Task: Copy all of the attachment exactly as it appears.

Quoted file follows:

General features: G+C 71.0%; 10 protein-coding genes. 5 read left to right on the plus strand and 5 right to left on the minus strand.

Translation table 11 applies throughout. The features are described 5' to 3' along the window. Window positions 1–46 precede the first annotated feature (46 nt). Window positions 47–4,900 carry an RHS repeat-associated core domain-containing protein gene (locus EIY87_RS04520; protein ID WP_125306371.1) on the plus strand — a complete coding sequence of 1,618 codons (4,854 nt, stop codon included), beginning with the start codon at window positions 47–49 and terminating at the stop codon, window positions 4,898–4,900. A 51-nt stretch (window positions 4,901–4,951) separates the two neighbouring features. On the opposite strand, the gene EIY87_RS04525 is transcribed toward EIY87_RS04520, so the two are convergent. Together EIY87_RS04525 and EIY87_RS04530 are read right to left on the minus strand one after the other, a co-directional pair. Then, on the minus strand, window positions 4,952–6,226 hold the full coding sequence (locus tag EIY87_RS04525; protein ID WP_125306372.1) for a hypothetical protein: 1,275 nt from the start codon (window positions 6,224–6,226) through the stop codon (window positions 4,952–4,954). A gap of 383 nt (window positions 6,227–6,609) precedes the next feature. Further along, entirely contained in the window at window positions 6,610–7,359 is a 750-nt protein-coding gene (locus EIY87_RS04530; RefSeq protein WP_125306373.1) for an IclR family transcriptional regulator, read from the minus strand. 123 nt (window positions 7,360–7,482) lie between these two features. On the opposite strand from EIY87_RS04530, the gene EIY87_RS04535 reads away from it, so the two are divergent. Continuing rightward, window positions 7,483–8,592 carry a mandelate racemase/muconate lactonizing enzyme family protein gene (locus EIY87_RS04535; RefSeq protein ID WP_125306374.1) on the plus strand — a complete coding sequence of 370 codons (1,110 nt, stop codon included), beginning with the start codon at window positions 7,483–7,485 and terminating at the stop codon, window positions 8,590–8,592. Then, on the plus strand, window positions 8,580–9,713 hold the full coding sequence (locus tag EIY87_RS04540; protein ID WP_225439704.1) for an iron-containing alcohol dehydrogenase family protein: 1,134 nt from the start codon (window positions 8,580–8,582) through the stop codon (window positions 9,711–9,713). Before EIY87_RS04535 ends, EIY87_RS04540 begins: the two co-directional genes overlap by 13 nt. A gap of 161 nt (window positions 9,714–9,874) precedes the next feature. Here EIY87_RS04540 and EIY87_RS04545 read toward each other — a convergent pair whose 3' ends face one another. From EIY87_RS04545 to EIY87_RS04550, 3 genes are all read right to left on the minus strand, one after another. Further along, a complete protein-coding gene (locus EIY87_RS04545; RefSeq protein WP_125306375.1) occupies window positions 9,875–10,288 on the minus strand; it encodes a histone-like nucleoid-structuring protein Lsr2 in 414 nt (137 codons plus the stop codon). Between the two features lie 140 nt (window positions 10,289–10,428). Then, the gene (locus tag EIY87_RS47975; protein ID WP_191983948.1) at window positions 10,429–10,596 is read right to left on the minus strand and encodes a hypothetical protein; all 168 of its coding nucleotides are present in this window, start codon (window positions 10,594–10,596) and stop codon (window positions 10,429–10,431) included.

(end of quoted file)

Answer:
General features: G+C 71.0%; 10 protein-coding genes. 5 read left to right on the plus strand and 5 right to left on the minus strand.

Translation table 11 applies throughout. The features are described 5' to 3' along the window. Window positions 1–46 precede the first annotated feature (46 nt). Window positions 47–4,900 carry an RHS repeat-associated core domain-containing protein gene (locus EIY87_RS04520; protein ID WP_125306371.1) on the plus strand — a complete coding sequence of 1,618 codons (4,854 nt, stop codon included), beginning with the start codon at window positions 47–49 and terminating at the stop codon, window positions 4,898–4,900. A 51-nt stretch (window positions 4,901–4,951) separates the two neighbouring features. On the opposite strand, the gene EIY87_RS04525 is transcribed toward EIY87_RS04520, so the two are convergent. Together EIY87_RS04525 and EIY87_RS04530 are read right to left on the minus strand one after the other, a co-directional pair. Then, on the minus strand, window positions 4,952–6,226 hold the full coding sequence (locus tag EIY87_RS04525; protein ID WP_125306372.1) for a hypothetical protein: 1,275 nt from the start codon (window positions 6,224–6,226) through the stop codon (window positions 4,952–4,954). A gap of 383 nt (window positions 6,227–6,609) precedes the next feature. Further along, entirely contained in the window at window positions 6,610–7,359 is a 750-nt protein-coding gene (locus EIY87_RS04530; RefSeq protein WP_125306373.1) for an IclR family transcriptional regulator, read from the minus strand. 123 nt (window positions 7,360–7,482) lie between these two features. On the opposite strand from EIY87_RS04530, the gene EIY87_RS04535 reads away from it, so the two are divergent. Continuing rightward, window positions 7,483–8,592 carry a mandelate racemase/muconate lactonizing enzyme family protein gene (locus EIY87_RS04535; RefSeq protein ID WP_125306374.1) on the plus strand — a complete coding sequence of 370 codons (1,110 nt, stop codon included), beginning with the start codon at window positions 7,483–7,485 and terminating at the stop codon, window positions 8,590–8,592. Then, on the plus strand, window positions 8,580–9,713 hold the full coding sequence (locus tag EIY87_RS04540; protein ID WP_225439704.1) for an iron-containing alcohol dehydrogenase family protein: 1,134 nt from the start codon (window positions 8,580–8,582) through the stop codon (window positions 9,711–9,713). Before EIY87_RS04535 ends, EIY87_RS04540 begins: the two co-directional genes overlap by 13 nt. A gap of 161 nt (window positions 9,714–9,874) precedes the next feature. Here EIY87_RS04540 and EIY87_RS04545 read toward each other — a convergent pair whose 3' ends face one another. From EIY87_RS04545 to EIY87_RS04550, 3 genes are all read right to left on the minus strand, one after another. Further along, a complete protein-coding gene (locus EIY87_RS04545; RefSeq protein WP_125306375.1) occupies window positions 9,875–10,288 on the minus strand; it encodes a histone-like nucleoid-structuring protein Lsr2 in 414 nt (137 codons plus the stop codon). Between the two features lie 140 nt (window positions 10,289–10,428). Then, the gene (locus tag EIY87_RS47975; protein ID WP_191983948.1) at window positions 10,429–10,596 is read right to left on the minus strand and encodes a hypothetical protein; all 168 of its coding nucleotides are present in this window, start codon (window positions 10,594–10,596) and stop codon (window positions 10,429–10,431) included.